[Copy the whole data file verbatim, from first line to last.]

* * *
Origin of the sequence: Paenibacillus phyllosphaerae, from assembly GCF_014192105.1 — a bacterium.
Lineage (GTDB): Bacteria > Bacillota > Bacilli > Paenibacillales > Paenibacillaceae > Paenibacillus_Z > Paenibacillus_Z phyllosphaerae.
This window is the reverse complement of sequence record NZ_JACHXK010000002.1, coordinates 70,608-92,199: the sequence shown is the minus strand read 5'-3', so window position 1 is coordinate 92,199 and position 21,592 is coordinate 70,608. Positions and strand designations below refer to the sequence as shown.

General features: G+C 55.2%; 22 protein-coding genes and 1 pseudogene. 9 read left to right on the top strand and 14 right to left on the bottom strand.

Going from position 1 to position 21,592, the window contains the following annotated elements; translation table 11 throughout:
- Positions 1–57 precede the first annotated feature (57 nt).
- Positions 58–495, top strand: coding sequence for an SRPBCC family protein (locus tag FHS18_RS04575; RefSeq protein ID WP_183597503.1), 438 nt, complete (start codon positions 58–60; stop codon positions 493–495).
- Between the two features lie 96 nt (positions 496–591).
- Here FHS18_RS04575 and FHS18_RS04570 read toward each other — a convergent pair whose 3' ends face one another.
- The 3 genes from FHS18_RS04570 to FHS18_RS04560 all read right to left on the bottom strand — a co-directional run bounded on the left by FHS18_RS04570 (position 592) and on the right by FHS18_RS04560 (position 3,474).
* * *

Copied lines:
Origin of the sequence: Paenibacillus phyllosphaerae, from assembly GCF_014192105.1 — a bacterium.
Lineage (GTDB): Bacteria > Bacillota > Bacilli > Paenibacillales > Paenibacillaceae > Paenibacillus_Z > Paenibacillus_Z phyllosphaerae.
This window is the reverse complement of sequence record NZ_JACHXK010000002.1, coordinates 70,608-92,199: the sequence shown is the minus strand read 5'-3', so window position 1 is coordinate 92,199 and position 21,592 is coordinate 70,608. Positions and strand designations below refer to the sequence as shown.

General features: G+C 55.2%; 22 protein-coding genes and 1 pseudogene. 9 read left to right on the top strand and 14 right to left on the bottom strand.

Going from position 1 to position 21,592, the window contains the following annotated elements; translation table 11 throughout:
- Positions 1–57 precede the first annotated feature (57 nt).
- Positions 58–495, top strand: coding sequence for an SRPBCC family protein (locus tag FHS18_RS04575; RefSeq protein ID WP_183597503.1), 438 nt, complete (start codon positions 58–60; stop codon positions 493–495).
- Between the two features lie 96 nt (positions 496–591).
- Here FHS18_RS04575 and FHS18_RS04570 read toward each other — a convergent pair whose 3' ends face one another.
- The 3 genes from FHS18_RS04570 to FHS18_RS04560 all read right to left on the bottom strand — a co-directional run bounded on the left by FHS18_RS04570 (position 592) and on the right by FHS18_RS04560 (position 3,474).